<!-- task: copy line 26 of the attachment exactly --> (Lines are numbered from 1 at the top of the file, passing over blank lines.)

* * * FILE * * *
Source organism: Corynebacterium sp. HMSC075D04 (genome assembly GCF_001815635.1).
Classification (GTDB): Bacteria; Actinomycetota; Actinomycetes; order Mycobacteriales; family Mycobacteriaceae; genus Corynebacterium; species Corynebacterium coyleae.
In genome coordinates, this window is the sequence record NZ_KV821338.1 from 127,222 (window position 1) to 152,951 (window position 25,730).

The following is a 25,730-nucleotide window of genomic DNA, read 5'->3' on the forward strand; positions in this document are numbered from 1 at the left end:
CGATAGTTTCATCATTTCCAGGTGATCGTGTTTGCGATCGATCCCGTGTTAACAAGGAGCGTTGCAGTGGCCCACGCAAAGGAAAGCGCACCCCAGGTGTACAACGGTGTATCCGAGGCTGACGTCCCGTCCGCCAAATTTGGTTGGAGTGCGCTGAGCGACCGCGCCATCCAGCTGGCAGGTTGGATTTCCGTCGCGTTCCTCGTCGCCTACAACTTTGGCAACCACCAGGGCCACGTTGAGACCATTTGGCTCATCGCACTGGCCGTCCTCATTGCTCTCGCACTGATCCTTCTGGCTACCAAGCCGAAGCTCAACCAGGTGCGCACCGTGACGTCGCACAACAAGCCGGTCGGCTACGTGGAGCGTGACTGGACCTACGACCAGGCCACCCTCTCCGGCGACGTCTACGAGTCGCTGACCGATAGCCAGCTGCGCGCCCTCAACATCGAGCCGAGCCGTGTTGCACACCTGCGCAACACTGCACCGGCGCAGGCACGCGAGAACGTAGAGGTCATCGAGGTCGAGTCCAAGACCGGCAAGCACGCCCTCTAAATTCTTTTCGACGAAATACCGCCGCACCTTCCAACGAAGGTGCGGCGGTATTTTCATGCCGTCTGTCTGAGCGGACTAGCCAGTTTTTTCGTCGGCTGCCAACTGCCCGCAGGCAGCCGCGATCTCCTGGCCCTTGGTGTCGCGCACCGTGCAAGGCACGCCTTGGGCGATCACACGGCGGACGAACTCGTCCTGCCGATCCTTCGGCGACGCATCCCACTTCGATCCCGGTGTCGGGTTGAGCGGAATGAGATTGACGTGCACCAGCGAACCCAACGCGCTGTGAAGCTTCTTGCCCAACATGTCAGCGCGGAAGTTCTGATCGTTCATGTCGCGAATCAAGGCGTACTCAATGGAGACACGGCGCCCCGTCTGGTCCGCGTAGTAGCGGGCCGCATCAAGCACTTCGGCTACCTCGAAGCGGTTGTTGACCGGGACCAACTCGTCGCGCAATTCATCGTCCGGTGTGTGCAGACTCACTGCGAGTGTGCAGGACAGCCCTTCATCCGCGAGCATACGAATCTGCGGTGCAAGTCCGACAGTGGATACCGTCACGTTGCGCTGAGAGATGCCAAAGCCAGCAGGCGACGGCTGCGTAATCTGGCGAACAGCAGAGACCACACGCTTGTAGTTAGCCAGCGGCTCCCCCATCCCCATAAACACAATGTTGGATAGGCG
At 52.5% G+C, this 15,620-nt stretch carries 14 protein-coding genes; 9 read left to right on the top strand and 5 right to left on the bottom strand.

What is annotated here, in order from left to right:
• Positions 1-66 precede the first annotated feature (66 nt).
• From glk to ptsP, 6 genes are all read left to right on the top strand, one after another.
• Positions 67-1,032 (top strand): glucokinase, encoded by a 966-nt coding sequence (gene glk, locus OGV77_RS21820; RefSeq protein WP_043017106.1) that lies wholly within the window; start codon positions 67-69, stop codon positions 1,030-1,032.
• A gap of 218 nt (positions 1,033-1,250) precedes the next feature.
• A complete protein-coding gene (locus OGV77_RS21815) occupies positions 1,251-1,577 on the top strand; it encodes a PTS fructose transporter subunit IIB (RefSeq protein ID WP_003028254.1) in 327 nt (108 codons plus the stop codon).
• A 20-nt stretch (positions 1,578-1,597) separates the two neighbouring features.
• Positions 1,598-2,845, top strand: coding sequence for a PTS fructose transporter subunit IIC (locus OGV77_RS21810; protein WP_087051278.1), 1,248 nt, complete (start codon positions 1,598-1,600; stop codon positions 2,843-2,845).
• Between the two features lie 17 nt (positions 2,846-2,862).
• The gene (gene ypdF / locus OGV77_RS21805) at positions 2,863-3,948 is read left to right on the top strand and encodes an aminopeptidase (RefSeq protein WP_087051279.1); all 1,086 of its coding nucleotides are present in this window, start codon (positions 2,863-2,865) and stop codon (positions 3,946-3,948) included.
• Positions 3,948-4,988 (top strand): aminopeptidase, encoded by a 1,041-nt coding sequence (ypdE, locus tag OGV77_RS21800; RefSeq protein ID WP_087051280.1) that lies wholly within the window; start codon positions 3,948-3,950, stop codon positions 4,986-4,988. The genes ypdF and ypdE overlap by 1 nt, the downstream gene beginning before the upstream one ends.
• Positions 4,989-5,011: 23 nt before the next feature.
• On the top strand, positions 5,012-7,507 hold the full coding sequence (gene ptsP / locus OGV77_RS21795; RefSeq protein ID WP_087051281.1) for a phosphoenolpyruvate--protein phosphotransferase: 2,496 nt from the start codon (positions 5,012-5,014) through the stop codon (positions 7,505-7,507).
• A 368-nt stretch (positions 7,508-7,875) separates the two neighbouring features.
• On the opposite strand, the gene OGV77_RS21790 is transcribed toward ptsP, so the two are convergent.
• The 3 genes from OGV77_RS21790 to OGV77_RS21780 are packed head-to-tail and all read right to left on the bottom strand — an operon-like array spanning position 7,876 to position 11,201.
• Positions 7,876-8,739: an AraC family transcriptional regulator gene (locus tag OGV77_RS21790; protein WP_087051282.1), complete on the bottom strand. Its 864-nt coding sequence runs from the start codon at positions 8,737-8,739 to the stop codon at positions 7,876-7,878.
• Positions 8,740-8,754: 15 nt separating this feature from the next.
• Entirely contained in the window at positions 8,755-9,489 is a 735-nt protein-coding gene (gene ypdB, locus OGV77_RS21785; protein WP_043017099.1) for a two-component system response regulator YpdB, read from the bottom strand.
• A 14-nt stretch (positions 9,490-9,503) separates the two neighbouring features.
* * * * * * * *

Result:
• A 14-nt stretch (positions 9,490-9,503) separates the two neighbouring features.